Michelle Stansbury, vice president of IT innovation at Houston Methodist, is a big believer in continued innovation, even during the pandemic.
At the Becker’s Healthcare Health IT + Revenue Cycle Management Virtual Event, Ms. Stansbury discussed the most essential technology investments for health systems and why it’s imperative not to slow down innovation even with a limited budget.
Editor’s note: These responses have been slightly edited for clarity and length.
Click here to view the full presentation on-demand.
Question: What technology investments do you think are most essential for health systems to focus on in the next 12-24 months for great patient care?
Michelle Stansbury: We are investing heavily in voice technology. We believe that’s where the future is. We are working with different partners right now with how can we utilize voice technologies in the ORs. We stop and think about a surgeon who is performing a procedure and needs information. Wouldn’t it be nice if they could just say, “Alexa, please show me the last scan for this patient. Please show me the last labs for this patient.” It’s an easier way for the clinician not to have to stop and get someone else to pull up the information so we are investing in that technology.
The other thing we are investing in is ambient listening. It’s about how do we get our clinicians again back in front of the patients and not necessarily asking the patients questions and then typing them on the computer. We are partnering with another organization that is working with us on how we can prove the technology first, they are in the R&D space in our technology hub, and once that’s done bring in the clinicians and let them try that out, and then we’ll pilot that.
Q: What advantages do you have over institutions that don’t prioritize innovation as much?
MS: The thing I would say is that our leaders understand the strategic approach of innovation. You can’t slow down, because the other organizations that were getting into this arena who have never done healthcare before are not slowing down. They aren’t stopping. It’s important you continue down this path because you don’t want to lose momentum and then you’re trying to play catch up.
Q: In the past we have spoken about building a culture of innovation at health systems and the mentality of succeeding or failing fast. Could you walk us through the process of making that cultural switch? Has it had an impact on your ability to respond quickly to the pandemic?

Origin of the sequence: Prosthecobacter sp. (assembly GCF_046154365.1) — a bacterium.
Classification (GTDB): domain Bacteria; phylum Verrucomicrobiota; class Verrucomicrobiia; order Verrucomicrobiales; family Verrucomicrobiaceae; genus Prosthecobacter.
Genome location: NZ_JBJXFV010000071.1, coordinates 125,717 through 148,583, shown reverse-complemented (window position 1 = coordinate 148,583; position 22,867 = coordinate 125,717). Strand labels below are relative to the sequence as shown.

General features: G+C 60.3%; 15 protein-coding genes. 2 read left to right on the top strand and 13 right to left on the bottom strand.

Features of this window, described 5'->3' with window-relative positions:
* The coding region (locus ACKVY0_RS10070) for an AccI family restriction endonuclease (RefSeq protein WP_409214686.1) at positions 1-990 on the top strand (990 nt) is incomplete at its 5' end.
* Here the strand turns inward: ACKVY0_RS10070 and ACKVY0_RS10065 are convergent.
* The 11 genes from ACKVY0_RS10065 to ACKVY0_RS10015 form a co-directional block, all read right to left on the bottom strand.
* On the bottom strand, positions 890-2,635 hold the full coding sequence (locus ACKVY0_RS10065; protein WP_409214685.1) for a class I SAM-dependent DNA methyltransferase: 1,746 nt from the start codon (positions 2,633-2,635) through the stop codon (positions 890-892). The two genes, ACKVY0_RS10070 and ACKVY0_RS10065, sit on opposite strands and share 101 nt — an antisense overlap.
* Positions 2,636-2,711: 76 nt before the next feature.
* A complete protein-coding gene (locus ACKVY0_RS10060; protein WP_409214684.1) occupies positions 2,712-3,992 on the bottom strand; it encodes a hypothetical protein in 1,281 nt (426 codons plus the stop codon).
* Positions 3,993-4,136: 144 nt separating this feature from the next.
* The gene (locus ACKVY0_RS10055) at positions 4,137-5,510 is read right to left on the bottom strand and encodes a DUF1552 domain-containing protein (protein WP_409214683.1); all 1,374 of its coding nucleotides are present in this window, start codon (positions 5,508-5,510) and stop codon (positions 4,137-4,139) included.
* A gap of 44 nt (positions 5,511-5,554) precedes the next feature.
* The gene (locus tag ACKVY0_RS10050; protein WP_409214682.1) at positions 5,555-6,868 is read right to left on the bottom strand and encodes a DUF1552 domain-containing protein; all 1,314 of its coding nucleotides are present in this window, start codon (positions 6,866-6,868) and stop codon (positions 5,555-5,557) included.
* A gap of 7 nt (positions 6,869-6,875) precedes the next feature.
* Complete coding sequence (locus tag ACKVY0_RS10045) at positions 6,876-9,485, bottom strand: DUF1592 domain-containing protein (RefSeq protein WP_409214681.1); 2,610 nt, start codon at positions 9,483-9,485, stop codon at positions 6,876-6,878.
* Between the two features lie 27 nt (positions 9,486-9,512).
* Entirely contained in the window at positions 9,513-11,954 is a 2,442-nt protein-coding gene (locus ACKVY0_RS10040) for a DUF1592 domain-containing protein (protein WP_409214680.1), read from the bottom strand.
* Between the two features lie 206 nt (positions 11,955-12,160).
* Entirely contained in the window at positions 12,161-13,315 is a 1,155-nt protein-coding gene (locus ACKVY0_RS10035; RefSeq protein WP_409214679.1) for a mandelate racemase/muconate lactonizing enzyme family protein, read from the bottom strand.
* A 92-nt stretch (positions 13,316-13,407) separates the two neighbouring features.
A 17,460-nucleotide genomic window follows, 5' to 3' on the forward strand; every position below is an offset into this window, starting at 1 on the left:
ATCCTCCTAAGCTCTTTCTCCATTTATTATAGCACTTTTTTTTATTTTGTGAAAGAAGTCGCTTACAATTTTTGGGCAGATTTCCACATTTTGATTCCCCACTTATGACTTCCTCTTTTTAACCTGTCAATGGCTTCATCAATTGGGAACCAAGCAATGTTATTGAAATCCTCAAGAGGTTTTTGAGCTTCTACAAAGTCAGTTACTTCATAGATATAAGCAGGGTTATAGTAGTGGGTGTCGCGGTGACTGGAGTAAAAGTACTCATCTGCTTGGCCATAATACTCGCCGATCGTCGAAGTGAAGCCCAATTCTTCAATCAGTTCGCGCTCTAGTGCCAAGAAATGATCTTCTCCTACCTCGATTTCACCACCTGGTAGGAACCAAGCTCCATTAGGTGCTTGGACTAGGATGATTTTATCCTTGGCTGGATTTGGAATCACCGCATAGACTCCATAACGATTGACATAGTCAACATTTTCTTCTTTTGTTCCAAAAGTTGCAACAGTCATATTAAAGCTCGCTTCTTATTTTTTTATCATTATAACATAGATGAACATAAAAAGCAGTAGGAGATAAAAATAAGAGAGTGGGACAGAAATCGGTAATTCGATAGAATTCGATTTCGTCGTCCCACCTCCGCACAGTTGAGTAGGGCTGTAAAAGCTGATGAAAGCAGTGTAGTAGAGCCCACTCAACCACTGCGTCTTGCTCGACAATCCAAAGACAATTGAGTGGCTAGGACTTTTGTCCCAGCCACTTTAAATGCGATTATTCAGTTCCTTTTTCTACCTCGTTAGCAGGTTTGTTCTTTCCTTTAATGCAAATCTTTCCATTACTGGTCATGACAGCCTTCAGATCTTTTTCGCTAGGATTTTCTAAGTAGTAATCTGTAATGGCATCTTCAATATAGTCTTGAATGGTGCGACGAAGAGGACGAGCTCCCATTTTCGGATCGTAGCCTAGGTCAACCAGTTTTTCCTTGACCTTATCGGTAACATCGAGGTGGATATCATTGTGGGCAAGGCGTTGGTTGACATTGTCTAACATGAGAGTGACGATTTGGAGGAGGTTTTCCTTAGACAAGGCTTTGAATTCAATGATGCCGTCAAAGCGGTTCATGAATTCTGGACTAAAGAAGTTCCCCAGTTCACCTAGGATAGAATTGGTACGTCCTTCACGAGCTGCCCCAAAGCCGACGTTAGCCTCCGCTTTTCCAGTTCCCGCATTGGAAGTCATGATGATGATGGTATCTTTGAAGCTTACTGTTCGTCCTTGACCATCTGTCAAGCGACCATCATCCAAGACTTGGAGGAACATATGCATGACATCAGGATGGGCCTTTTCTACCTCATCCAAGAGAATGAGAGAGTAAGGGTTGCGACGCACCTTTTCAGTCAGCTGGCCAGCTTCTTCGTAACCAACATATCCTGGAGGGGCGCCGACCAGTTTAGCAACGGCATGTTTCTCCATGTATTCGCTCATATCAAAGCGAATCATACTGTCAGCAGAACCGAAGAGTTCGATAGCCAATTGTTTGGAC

MS: The interesting part is that it was a change in mindset. If you have a normal day-to-day, clinicians are able to see patients and it’s a normal routine that they’ve been doing for a long time. One day you’re doing that and then the next day it totally changes. The city has shut down and now you have patients that are not able to come in. You have patients that you’re taking care of that have COVID, they aren’t able to see their family members either. It was a complete mind-shift from the organization to what can we do to be there for the population and the patient that we need to. The way everyone embraced this technology was just awesome and where we might have had people not feeling like they were ready before, they became ready and once they were ready they embraced it very quickly. The response was just overwhelming because they saw how easy it was and how they could still take care of their patients.
The other thing is how do we keep up with the demand from the consumers who were just hungry for knowledge. This is something no one has ever experienced. Unfortunately it was allergy season and some of the same symptoms they were feeling with allergies they were wondering if it was COVID — do they need to get tested and what do they need to worry about. Multiple phone calls are coming in and trying to understand how we can help. That’s where our chatbot functionality we had instituted before came in…we were able to use the technology we had instituted to be able to help.
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